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    In Islamic history, the practice of using slaves as soldiers plays an important role. The study of these slave soldiers hitherto has been done reflecting the model of the Mamluk army under the Mamluk dynasty. But there are many instances in the Abbasid period which do not stand up to the ones in the Mamluk period. We thereby need to reconsider the subject from the new point of view. Al-Mu'tasim, the eighth Abbasid Caliph, recruited a new army from various countries. This new army was composed of the following three regiments: (1)a slave army called al-Atrak, (2)al-Maghariba, including both slaves and freedmen, recruited from Egypt or other districts, and (3)an army made up of the rulers of some small districts in Ma Wara' An-Nahr and their people. Al-Atrak formed an independent unit from the other two regiments. But in spite of their being slaves, there is no evidence that they played a special role apart from the other two. Thus, we can say that al-Mu'tasim regarded al-Atrak as only one part of his new army, and he could not find any special meaning in the fact that they were slaves. To understand this character of al-Atrak, we must examine their situation after the death of al-Mu'tasim. First, we can point out their alternations of generations. Because of it, officers of the second generation became the army's leaders. Such exclusive interests, which resulted from the increasing power of influential officers, become fixed to some restricted families, and so they became ineffective as a caliphal army. The caliphs had lost the ability to control the political situation, for they had no system for buying other military slaves and no chance to form another army on their own. At the same time, under the influential officers, some special groups like ghulam, mawla, wuld, and hasham were formed as domestic groups. And they began to work as private military groups. These domestic groups also began to work as housekeeping groups, which looked after special interests of their masters, from estates and other possessions. As a result of this, these tendencies gave rise to a hierarchical gap between the influential officers and soldiers of al-Atrak who were called Dwellers of Karkh and Dwellers of Dur. These soldiers, displeased with their condition, severely criticized the exclusive landholdings and privileges of the officers, while al-Muwaffaq and his son, al-Mu'tadid, gained political power by employing of their own private military groups. Under the tendencies of increasingly large landholdings and the break up of the central army, these private military groups which were formed from domestic groups became more and more important. We must understand the establishment of a new army by al-Mu'tasim in relation to the formation of these groups, and the fact that the custom of using slaves as soldiers suddenly spread all over the Islamic world during this period must be, considered to have some relation to this formation.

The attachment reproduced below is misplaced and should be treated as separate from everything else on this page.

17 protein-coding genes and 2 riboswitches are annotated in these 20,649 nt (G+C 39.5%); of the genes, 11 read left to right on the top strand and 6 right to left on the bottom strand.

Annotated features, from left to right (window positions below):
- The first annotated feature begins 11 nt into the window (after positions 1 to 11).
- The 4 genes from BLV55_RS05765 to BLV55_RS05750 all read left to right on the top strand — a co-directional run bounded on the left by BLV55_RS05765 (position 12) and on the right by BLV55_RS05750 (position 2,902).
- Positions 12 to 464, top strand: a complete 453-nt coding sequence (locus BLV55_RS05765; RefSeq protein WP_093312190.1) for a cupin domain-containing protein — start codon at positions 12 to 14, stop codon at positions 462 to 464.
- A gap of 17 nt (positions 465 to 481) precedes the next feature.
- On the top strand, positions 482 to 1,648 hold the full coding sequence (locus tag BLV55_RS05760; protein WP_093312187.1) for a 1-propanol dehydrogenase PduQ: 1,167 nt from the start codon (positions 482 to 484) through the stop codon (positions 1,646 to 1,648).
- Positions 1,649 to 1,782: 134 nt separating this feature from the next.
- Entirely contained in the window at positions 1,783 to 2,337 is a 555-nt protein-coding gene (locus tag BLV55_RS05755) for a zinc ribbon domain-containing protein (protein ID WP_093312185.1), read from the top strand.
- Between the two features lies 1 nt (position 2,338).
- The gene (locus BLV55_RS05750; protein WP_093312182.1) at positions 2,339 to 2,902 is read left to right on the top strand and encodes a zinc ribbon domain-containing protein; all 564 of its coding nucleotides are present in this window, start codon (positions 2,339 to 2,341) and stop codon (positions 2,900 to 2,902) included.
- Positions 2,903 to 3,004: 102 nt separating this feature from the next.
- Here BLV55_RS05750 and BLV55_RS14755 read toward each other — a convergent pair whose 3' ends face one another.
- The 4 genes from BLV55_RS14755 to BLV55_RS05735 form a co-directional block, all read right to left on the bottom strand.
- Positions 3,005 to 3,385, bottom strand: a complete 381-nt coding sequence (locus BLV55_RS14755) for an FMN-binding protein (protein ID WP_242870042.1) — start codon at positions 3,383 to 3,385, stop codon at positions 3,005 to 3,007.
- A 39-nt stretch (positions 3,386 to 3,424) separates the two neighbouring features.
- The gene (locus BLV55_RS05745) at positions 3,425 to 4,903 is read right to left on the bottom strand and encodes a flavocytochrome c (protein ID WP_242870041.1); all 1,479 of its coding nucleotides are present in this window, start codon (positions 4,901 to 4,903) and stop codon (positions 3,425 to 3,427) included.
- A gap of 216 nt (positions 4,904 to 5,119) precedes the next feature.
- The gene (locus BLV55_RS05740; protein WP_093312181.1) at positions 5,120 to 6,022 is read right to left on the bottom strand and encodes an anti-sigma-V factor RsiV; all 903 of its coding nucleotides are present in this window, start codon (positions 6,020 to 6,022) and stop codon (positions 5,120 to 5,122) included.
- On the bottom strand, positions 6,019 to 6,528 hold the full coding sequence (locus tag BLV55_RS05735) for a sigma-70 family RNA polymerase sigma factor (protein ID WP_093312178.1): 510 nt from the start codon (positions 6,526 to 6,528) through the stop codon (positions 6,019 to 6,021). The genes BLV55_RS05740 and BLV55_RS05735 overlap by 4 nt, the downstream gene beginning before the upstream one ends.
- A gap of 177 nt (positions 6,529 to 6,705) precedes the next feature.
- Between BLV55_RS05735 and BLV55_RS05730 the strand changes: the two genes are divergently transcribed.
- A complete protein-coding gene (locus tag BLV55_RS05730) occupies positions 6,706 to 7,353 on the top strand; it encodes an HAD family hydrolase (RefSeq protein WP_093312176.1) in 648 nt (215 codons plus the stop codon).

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  • Muneo Sasaki